[ilds] A Great Unrecorded History: A New Life of E.M. FORSTER by Wendy Moffat, PICADOR, New York, 2010

Marc Piel marc at marcpiel.fr
Tue Jun 24 02:53:19 PDT 2014


Thank you Peter for correcting me. I too was 
writing from memory and got the names inverted: 
Text by Carlos Freire and Photos by Robert Sole 
(with an accute accent on the e). On Page 27 there 
is a photo of the Ambron Villa.
@+
Marc

Le 24/06/14 06:11, PETER BALDWIN a écrit :
> The Alexandrian book which Marc refers to is a 
> lavish book of photos of Alexandria by the 
> Brazilian photographer Carlos Freire see
>
> http://www.verinhaottoni.com/carlosfreire/.
>
> If the link works, you will see a photo of 
> Carlos third on the right (bearded man). Robert 
> Sole, the Cairo born novelist wrote the 
> introduction. Do not be put off by the photos of 
> the 1985 male model of the same name if you Google.
>
> Sole was born in Cairo in 1946 and lives in and 
> works from Paris; I think his 'first ' language 
> for his writing is French. Harvill Press 
> published several of his novels in the 1990's 
> and many are still in print in English 
> translation. It must be 20+ years since I have 
> read them but I think that some are set in 
> Alexandria and are worth tracking down.
>
> Carlos knew LD very well and over the years many 
> of Carlos' photos of LD have appeared in print. 
> Carlos' web page is very uninspiring but LD 
> wrote a short preface for a slim album of 
> Carlos' photos - the title of which escapes me 
> now. The French academic journal 'Confluences' 
> has used Carlos' photos for its editions devoted 
> to D's work.
>
> Carlos kindly let me use a couple of his photos 
> of LD in Delos books. I think I first saw his 
> work in the French Magazine Litteraire interview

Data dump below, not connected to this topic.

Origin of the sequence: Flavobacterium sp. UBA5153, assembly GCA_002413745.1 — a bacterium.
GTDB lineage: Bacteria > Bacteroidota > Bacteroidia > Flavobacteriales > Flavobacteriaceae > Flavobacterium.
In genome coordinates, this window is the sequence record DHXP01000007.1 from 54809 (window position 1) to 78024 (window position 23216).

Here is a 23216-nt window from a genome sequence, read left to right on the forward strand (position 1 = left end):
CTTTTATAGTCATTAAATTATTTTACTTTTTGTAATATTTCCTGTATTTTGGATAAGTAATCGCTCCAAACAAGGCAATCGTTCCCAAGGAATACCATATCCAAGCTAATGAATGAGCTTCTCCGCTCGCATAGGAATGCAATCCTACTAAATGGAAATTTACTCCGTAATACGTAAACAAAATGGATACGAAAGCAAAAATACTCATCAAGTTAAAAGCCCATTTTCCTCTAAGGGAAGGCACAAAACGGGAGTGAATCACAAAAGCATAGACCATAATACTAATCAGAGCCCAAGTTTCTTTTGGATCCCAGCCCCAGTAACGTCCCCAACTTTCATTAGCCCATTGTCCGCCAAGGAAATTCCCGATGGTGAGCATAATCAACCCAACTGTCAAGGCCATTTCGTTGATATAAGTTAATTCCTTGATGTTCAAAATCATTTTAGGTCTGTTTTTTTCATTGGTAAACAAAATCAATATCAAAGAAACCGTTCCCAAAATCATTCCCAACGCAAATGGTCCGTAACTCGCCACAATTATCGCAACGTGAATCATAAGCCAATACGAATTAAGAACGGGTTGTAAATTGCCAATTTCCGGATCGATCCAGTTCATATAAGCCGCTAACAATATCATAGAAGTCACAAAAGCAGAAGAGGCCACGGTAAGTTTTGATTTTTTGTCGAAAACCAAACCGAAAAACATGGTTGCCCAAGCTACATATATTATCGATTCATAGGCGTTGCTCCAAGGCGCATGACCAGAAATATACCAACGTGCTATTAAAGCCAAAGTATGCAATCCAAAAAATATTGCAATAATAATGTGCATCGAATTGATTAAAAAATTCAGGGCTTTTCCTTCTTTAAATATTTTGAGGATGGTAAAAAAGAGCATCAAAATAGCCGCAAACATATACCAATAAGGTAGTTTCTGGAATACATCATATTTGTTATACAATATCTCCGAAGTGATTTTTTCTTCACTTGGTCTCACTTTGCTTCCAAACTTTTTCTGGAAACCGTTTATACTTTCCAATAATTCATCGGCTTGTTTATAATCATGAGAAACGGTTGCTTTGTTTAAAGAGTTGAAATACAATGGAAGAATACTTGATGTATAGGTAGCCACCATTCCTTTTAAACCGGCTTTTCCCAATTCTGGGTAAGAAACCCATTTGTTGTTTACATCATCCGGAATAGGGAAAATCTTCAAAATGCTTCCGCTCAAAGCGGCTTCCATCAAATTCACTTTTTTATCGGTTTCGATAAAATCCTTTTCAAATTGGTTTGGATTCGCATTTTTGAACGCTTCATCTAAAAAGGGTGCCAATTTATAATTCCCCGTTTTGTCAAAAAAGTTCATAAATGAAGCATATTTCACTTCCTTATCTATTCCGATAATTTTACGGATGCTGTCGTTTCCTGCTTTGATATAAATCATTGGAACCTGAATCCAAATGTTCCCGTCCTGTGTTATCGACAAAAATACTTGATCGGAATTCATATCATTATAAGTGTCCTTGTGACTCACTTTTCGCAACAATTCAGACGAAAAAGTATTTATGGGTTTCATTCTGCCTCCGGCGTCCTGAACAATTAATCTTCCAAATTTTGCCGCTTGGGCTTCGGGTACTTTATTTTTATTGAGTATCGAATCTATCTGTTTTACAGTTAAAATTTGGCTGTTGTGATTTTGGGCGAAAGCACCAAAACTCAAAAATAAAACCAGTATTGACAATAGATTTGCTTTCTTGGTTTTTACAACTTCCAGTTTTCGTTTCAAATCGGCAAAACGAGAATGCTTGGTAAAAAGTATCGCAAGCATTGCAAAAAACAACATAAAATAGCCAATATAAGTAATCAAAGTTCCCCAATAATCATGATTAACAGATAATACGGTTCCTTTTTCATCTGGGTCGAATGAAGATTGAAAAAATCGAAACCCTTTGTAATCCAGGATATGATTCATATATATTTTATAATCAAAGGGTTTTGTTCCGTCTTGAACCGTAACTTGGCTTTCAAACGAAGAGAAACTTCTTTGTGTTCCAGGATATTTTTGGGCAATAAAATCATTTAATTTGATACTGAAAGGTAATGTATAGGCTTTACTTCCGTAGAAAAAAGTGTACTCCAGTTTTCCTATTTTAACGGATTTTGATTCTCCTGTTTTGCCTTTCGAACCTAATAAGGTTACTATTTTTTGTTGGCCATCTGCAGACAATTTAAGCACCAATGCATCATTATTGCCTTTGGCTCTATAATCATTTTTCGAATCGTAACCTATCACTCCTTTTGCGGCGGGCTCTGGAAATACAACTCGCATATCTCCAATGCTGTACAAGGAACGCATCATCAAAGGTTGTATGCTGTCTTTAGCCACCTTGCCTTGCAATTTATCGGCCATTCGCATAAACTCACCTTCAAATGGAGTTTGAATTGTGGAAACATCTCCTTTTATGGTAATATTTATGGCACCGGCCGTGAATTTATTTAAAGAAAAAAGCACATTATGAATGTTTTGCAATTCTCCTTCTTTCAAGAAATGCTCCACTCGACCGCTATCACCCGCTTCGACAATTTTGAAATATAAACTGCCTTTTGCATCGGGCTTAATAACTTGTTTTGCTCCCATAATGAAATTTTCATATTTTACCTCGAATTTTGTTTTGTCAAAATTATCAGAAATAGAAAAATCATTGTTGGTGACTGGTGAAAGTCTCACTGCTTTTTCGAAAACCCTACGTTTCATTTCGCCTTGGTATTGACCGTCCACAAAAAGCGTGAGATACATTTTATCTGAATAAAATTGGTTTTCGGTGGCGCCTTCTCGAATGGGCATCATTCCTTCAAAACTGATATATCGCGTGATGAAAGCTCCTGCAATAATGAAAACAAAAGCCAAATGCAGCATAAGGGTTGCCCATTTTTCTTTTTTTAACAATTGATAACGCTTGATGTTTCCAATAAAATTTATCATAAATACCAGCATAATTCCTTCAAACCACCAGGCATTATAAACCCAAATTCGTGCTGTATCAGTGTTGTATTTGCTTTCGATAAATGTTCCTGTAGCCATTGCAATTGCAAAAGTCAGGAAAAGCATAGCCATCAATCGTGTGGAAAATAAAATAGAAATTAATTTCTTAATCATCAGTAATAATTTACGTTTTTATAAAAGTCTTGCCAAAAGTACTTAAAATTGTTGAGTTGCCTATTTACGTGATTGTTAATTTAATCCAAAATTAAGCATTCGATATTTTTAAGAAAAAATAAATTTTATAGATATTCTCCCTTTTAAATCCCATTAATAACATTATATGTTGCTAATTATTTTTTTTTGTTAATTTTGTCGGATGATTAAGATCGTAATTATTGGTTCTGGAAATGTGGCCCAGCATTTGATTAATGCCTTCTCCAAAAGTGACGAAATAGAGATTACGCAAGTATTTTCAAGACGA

> with LD. Carlos , unlike any other photographer 
> of D, captures a wide range of the aspects of 
> D's personality.
>
> I have done this note from my desk two floors 
> from my Durrell collection so hope my citations 
> are accurate. For that reason I have to rely on 
> memory but there is a good book by Edmund Keeley 
> for fans of writing about 'modern' Alex - ' 
> Cavafy's Alexandria'( still in print from Princeton)
>
> Peter Baldwin
>
> Sent from my iPhone
>
> On 22 Jun 2014, at 18:59, "Merrianne" 
> <timlot at comcast.net <mailto:timlot at comcast.net>> 
> wrote:
>
>> Dear Marc,
>>
>> Thank you for the reference. I've already 
>> placed it in my Abe Books shopping cart.
>>
>> As you like photographs, you are probably 
>> familiar with the French museums' site Joconde. 
>> http://www.culture.gouv.fr/public/mistral/joconde_fr 
>>   Several months ago, I discovered the early 
>> 20^th century black and white photographs by 
>> Carle Naudot of the Camargue, southern France, 
>> etc. that can be retrieved by using the search 
>> feature on this website, which is a consortium 
>> of numerous regional French museums. This being 
>> summer, it is fun to search on Arles, Avignon, 
>> etc. and pull up various works associated or 
>> depicting these places.
>>
>> Best,
>>
>> Merrianne
>>
>> *From:*ILDS [mailto:ilds-bounces at lists.uvic.ca] 
>> *On Behalf Of *Marc Piel
>> *Sent:* Sunday, June 22, 2014 12:14 PM
>> *To:* ilds at lists.uvic.ca 
>> <mailto:ilds at lists.uvic.ca>
>> *Subject:* Re: [ilds] A Great Unrecorded 
>> History: A New Life of E.M. FORSTER by Wendy 
>> Moffat, PICADOR, New York, 2010
>>
>> Hi Merrianne,
>> There is another book on Alexandria that is 
>> very good:
>> "Alexandrie l'Egyptienne" by Carlos Freire with 
>> photos by Robert Solé published by STOCK in 
>> 1998, in which there are lots of photos of 
>> places mentioned in the AQ.
>> Regards,
>> Marc Piel
>>
>> Le 22/06/14 17:59, Merrianne a écrit :
>>
>>     This morning, I looked at the textbook we
>>     used for our urban development and history
>>     course taught by Janet Abu-Lughod at AUC.
>>     You can read a short bio for her on
>>     Wikipedia. Abu-Lughod's book Cairo: 1001
>>     Years of the City Victorious was a
>>     groundbreaking work on the subject of